Taking stock and searching for silver linings

Taking stock and searching for silver linings | Insurance Business New Zealand

Taking stock and searching for silver linings

What kind of year will 2021 be? Will property prices continue their upward trajectory or slow down? Will our country’s borders open up again, even partially? How will the vaccine roll-out work?

2020 is leaving us with more questions than answers, and these are just some of the unknowns ahead. What we already know is that the new year will be an intense one for New Zealand financial advisers, with the new regime coming into action on March 15.

For us all, the downtime of the holiday season is an ideal opportunity to take stock of the lessons 2020 has delivered, and look forward to putting those to good use. Here’s some food for thought for advisers as we head into the holiday break.

Understanding our ‘new’ market

2020 has challenged Kiwis’ financial resilience and urged many of them to rethink their approach to saving, investing, and protecting their future. Financial advisers are in a prime position to help people navigate these uncharted waters – to be the sense-makers in a world of bewildering change.

But to secure that position, it is of course important for advisers to understand the sentiment of the market, including some of the biases and misperceptions that keep Kiwis from seeking professional advice in the first place.

Over the past few months, multiple surveys (including our ‘Trust in Advice’ independent research) have confirmed that New Zealanders need quality financial advice, and benefit from it both in the short and the long term. However, the importance of getting advice is still often overlooked and not fully understood.

According recent research, while 35% of Kiwis would consider taking advice, only 18% actually receive it. How can advisers, and the financial advice sector at large, overcome this? At Financial Advice NZ, we believe one of the ways we can make a meaningful difference, is to relentlessly educate New Zealanders about the long-lasting benefits of professional advice.

Identify the opportunities for growth

In this changed world and changing environment, what are the best opportunities for growth? I’m sure that answering this question is high on the priority list for most advisers.

The financial advice sector is not immune to the challenges arising from COVID-19, but disruption can also bring opportunity. For many advice businesses, the focus has shifted from dealing with the immediate crisis to considering how to transform operations and respond to customer demands in the new normal.

So, where else can advisers focus their time and effort going forward?

One thing that the pandemic has highlighted is the importance of communicating proactively with clients – not just during an emergency, but regularly, in normal times. Clear, concise, and value-adding client communications have proved to be worth investing in, to improve retention and support referrals.

For advisers, the new regime can also be an opportunity to better understand the profile of their clientele and how their advice process best addresses their clients’ needs, pain points, and priorities.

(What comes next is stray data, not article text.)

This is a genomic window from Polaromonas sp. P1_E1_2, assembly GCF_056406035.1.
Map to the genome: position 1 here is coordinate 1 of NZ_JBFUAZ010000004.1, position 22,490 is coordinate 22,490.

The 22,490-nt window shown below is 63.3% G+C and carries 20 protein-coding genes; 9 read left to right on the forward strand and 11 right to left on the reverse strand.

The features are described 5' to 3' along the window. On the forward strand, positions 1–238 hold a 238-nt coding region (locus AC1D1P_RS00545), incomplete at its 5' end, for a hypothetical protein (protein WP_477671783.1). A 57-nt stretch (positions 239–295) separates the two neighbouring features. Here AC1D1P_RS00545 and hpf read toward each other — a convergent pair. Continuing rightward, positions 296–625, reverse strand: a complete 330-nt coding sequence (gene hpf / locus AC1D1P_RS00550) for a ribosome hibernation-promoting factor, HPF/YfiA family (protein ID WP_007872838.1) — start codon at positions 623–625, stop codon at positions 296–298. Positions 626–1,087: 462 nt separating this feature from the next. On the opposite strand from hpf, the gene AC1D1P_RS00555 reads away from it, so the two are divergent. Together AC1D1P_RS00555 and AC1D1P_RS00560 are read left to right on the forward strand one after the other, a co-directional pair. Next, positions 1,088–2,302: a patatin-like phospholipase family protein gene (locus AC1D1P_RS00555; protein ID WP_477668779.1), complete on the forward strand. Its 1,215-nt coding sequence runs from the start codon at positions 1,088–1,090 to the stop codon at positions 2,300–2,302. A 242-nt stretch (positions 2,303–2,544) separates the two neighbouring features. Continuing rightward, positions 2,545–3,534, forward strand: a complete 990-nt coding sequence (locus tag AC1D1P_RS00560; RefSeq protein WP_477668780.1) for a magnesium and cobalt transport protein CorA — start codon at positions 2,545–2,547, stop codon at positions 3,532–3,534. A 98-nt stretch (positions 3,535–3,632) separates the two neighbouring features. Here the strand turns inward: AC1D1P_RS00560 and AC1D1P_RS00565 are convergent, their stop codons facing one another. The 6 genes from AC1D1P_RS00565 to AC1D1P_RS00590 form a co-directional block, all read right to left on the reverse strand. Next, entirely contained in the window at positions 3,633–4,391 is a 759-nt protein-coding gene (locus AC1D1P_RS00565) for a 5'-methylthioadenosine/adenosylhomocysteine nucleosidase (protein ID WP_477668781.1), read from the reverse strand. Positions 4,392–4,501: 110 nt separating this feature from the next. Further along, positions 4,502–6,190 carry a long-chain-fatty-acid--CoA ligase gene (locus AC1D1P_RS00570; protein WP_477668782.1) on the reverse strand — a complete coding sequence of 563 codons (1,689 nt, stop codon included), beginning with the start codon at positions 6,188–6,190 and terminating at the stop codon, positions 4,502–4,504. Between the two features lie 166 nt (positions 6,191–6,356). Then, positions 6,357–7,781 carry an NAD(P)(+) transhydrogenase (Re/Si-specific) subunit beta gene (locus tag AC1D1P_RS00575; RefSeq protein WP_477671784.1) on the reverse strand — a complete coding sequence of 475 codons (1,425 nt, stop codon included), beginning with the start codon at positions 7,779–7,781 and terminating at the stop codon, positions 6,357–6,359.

These are just a couple of examples; there are no one-size-fits-all solutions to business transformation. But in a highly competitive environment, time spent on developing a point-of-difference, is well spent.

Getting out of the comfort zone

There’s no denying that advisers are going through a period of profound change in the way their businesses are structured, new processes are implemented, and advice is provided. For many, especially those that have been in the industry for a number of years, this challenge may require stepping out of the comfort zone.

The first weeks of the year can be a great time to work on the business, rather than in the business. What does leaving the comfort zone mean in practice, and how could it help maximise the growth potential? How can each adviser apply new skills and talents? Are the opportunities available greater than the risks, and how can the risks be managed?

Be there for clients

One thing hasn’t changed, and that’s how advisers care for their clients, and the new regime offers an opportunity to prove this even more, Of course, at the core of this client-centric approach is trust – the cornerstone of lasting relationships, and the key driver of good client outcomes.

As the year draws to a close, now more than ever, I’m convinced that New Zealand needs trusted advisers to make 2021 the year of recovery and positive transformation. At Financial Advice NZ, we’re committed to supporting this collective effort in as many ways as possible.

And of course, with a big year approaching after what was a very challenging 2020, perhaps one of the most important things advisers can do over the next couple of weeks, is to relax, recharge, have fun with family and friends and take some well-deserved time out.

On that note, from myself and the team at Financial Advice New Zealand, we wish you a wonderful holiday season and a great New Year. We look to supporting our members and the financial advice community in 2021, and together bringing quality financial advice to more New Zealanders.